In that reflection, we discovered a disconnect between the proposed Covenant and our understanding of the Anglican Communion. We have concluded that our best and most authentic response to the proposed Covenant is to express what we understand the Anglican Communion to be and to articulate those qualities that reflect its most deeply held values and are vital to its identity.

  • We understand that the Anglican Communion comprises numerous autonomous local Churches around the world that share a common ancestor in the historic Church of England. The constituent members of the Communion affirm those inherent parts of the faith and order committed to Christ’s Church expressed in the four principles of unity set forth in the Chicago Lambeth Quadrilateral–the rule and standard of scripture, the symbol and sufficiency of the ancient creeds, the two sacraments ordained by Christ, and the historic episcopate, locally adapted.
  • As independent, autonomous Churches, we have developed in different ways to respond to the unique environments in which we advance God’s Kingdom, even as we are held in community by the common theological and liturgical perspectives inherited from our common ancestor. As praying shapes believing, our shared patterns of common prayer and liturgy provide the foundation from which we may discern the fullness of truth into which the Spirit leads us.
  • We are confident that communal practice, respectful discussion, and prayerful study enable us all to grow toward the full stature of Christ. We believe that discernment is best tested in community and that God will be found at the place where our differences intersect. It is precisely at those intersections, persistently and lovingly entered in the presence of the Spirit, that the bonds of affection unifying us are created and nourished for our mutual growth.

While we affirm the description of our inherited faith in Section One of the proposed covenant, we believe that the perspectives listed above are unique features of Anglican Christianity. We treasure these precious qualities, perhaps summed up by Archbishop Desmond Tutu when he characterized Anglicans as people who "meet." It is in meeting with one another that we live into ubuntu--sharing our different values, celebrating our different stories, and living into the fullness of Christ’s Church and our Anglican vocation.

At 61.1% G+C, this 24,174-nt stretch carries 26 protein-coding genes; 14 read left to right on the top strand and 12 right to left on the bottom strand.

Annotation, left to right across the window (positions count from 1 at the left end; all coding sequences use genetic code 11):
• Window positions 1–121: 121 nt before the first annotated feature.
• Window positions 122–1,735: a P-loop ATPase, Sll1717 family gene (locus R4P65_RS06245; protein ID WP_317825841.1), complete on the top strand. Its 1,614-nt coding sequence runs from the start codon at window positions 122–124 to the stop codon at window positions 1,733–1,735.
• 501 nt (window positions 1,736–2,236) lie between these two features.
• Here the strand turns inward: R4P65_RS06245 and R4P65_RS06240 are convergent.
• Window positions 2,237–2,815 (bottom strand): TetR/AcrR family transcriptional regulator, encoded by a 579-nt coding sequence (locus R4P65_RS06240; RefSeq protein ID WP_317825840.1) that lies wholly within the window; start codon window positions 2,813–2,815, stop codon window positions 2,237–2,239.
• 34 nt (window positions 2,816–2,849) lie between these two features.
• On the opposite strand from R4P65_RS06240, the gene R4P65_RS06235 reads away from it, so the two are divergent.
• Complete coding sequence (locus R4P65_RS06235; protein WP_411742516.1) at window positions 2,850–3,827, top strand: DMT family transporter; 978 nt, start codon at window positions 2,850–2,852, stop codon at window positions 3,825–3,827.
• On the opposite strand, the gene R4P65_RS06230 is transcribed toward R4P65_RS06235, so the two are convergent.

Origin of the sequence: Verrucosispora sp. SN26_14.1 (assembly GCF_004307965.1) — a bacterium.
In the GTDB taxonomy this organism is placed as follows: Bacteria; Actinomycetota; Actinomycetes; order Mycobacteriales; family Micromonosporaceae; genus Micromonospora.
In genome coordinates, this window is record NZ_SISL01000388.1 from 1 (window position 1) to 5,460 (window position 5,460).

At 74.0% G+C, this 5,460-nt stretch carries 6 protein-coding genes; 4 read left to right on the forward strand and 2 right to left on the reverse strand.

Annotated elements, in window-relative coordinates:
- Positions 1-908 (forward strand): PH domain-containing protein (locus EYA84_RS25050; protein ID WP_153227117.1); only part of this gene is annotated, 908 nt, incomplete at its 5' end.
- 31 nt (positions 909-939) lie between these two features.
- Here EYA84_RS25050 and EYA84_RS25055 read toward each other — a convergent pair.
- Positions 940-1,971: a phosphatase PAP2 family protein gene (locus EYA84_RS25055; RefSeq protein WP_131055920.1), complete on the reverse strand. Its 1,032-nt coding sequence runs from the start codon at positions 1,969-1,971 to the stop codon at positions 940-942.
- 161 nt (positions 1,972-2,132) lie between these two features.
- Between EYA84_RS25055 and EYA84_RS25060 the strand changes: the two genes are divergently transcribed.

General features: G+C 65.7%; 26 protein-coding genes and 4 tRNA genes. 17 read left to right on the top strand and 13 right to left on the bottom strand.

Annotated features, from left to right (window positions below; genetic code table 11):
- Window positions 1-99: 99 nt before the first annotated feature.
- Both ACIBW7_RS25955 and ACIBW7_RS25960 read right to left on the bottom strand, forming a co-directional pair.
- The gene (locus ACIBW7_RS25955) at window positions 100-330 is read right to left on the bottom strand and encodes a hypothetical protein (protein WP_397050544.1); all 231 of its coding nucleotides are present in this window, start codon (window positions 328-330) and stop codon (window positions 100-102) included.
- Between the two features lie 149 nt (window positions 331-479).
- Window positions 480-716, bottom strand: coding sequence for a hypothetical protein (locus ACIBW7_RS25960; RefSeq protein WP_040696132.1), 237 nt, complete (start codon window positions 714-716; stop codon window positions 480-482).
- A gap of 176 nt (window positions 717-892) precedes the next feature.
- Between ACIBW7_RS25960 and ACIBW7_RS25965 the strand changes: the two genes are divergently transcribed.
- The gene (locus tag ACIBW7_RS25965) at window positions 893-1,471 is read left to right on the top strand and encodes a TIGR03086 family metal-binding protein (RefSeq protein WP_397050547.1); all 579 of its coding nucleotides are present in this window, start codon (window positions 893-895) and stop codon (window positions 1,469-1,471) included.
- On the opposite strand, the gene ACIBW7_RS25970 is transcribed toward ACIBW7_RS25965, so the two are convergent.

We are deeply concerned, however, that the proposed covenant would establish a centralized authority and create classes of membership in the Anglican Communion.

Our beloved Anglican spirituality has always provided a restorative structure that has encouraged souls to freedom and faith. The Covenant negates that tradition by institutionalizing a structure that is punitive and constricting. This would pose a grave disservice to the Anglican quality of honoring difference within bonds of affection and common practice that we so deeply treasure.

The world desperately needs a religious community where all who travail and are heavy laden may be refreshed. Anglicanism at its blessed best is and can continue to be that gift to all God’s people through the covenant with God conferred at Holy Baptism.

New Hampshire Deputation

2012 General Convention of The Episcopal Church


The Rev. William Exner
The Rev. Celeste Hemingson
The Rev. Susan Langle
The Rev. Susan Buchanan
The Rev. Jason Wells
The Rev. Susan Garrity
The Rev. Suzanne Poulin
The Rev. Kurt Wiesner


Canon Judith Esmay
Margaret Porter
Bonnie Chappell
Betsy Hess
Kellie Denoncourt
Cate McMahon
Anne Plumer-Fisher
Sloane Franklin

Monday, April 4, 2011

Sin: The Barriers We Put Up

(A sermon on John, Chapter 9, preached at All Saints' Littleton on 4/3/2011)

This morning we get a rare occurrence: an entire chapter of a Gospel.

(This makes for a long Gospel reading. Good thing UCONN won late last night: its likely only the afterglow of victory that’s powering the Deacon this morning...)